Thinking itself is the privilege of being human. Our intellectual ascendency defined us as a species and is inextricably linked to our success and our ability to connect with one another. Everything that nature can bestow upon us in our human lifespan is also a privilege: intelligence, youth, a healthy mind in a healthy body. The most basic human rights that we take for granted are, in reality, privileges afforded to the most fortunate members of our species: adequate shelter, a clean water supply, an education and freedom.
As Aristotle acknowledged, it’s impossible to avoid the fact that a basic level of comfort is usually necessary to facilitate any real freedom of thought. If every scrap of our energy is spent upon basic survival or averting imminent disaster, there is precious little time for navel-gazing. Genius though he was, Aristotle’s world was culturally narrow in comparison to ours; yet he realised that the times he spent frequenting the shady colonnades of the gymnasium were opportunities afforded to him as a result of his privileged lifestyle – not everyone’s experience of life was aligned with his own.
Freedom of thought is essential to progress in society, although there is no denying that their own silence might be the best gift that some individuals could extend to humanity. The disadvantage of unfettered free speech is that at some point we end up listening to Bernard Manning; we’ve all been there, making agonised small-talk at a work-based Drinks Do or trapped in a cab with the driver who thinks “you can’t say anything these days, can you?” Well, if every single thought in your head is racist, homophobic or misogynistic then maybe so, although in my experience such people seem to manage it anyway, usually at high volume.
But the relative truth that some of us may have “privilege” over others has recently become a weapon to be wielded against the freedom of thought that we all deserve – whatever our privilege. The idea that one should “check one’s privilege” is a recent off-shoot of “political correctness” that was comparatively benign in origin: don’t assume that you know how someone else feels or claim that you understand their struggle unless you’ve “been there” and be worldly enough to acknowledge the distinct and self-evidential advantages that you may enjoy as a result of your racial origin, your economic and social demographic, your sexuality, your gender … the list continues as far you as you wish to stretch it.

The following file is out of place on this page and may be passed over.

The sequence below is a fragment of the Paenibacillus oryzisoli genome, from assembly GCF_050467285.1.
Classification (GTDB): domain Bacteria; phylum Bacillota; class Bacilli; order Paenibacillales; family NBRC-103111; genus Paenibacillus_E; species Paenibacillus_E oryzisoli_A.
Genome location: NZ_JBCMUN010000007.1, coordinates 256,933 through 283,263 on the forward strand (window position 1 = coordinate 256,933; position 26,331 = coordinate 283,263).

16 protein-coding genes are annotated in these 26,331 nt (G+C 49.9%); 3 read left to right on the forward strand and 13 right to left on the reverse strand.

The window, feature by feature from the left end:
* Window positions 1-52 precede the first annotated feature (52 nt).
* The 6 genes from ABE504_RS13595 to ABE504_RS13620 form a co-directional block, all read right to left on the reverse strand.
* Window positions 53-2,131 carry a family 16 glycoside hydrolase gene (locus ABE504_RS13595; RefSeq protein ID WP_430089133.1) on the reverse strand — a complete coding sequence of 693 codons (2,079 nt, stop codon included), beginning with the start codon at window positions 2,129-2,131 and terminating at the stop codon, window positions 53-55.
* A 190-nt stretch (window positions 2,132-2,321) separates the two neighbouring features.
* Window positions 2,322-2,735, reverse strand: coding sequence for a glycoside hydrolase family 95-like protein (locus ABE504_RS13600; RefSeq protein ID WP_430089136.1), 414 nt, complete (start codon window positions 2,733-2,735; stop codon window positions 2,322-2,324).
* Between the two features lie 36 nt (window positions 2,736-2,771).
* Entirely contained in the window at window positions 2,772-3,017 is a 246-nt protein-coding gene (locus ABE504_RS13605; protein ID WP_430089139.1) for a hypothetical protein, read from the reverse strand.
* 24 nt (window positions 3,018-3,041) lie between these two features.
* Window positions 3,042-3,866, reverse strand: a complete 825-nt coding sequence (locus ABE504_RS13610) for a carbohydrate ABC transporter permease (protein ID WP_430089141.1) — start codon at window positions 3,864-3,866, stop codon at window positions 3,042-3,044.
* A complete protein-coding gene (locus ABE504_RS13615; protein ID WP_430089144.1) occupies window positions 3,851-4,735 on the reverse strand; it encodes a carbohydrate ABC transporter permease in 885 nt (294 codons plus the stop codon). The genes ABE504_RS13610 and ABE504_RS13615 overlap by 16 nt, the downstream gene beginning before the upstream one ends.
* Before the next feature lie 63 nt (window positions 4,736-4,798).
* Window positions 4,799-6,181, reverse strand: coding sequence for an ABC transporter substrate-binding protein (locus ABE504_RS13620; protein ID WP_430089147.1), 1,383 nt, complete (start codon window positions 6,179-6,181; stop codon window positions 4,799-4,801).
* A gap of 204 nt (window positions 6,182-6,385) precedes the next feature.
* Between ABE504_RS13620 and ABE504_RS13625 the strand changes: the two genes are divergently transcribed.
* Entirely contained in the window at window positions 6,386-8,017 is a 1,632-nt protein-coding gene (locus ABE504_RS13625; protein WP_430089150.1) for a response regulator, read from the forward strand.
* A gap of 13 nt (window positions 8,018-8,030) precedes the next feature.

So far, so fine and noble. Quite frankly, it’s obvious advice that applies to all of us who aren’t fighting over half-rotten scraps of food on waste-ground, or living in fear in a war-torn, famine-ravaged part of the world.
But too often the exhortation to “check your privilege” is brandished as a cudgel against anyone who is deemed to have any kind of authority or prestige, with little or no consideration given to how they might have attained that position. You’re an Emeritus Professor, successful author and pivotal figure in second wave feminism? Check your privilege. You’re a Nobel prize-winning scientist? Check your privilege. You’re an Op-Ed journalist with a national broadsheet? Definitely check your privilege.
But far worse than knocking those who have achieved something in their lives, the most dangerous by-product of this facile notion of privilege is the sense of victimhood that it affords people. Nobody wants to be a victim and nobody should feel like one. Why should the relative disadvantages that an individual may have faced define their sense of self? Why should they be granted nothing more than the damaging legacy of all-consuming resentment?
Everyone has their own demons, and those demons can work for or against us. We can use them to enable us to leap into someone else’s shoes and to entertain the notion that they too may have faced a struggle, perhaps greater than our own – or we can let them rule us and shut us down. We can employ our personal experiences to make allies and to connect with other people, or we can carve up society even further by pretending that the only people who can understand us on any level are those with an identical lifestyle – taken to a logical conclusion, that adds up to nobody.
When the counsel to “check your privilege” is used as a bludgeon rather than a gentle reminder that we each have our own perspective on the world, it drives potential allies away from the people who need them the most. It also belies the very concept that empathy is even possible – and without empathy, we lose our humanity and each other.
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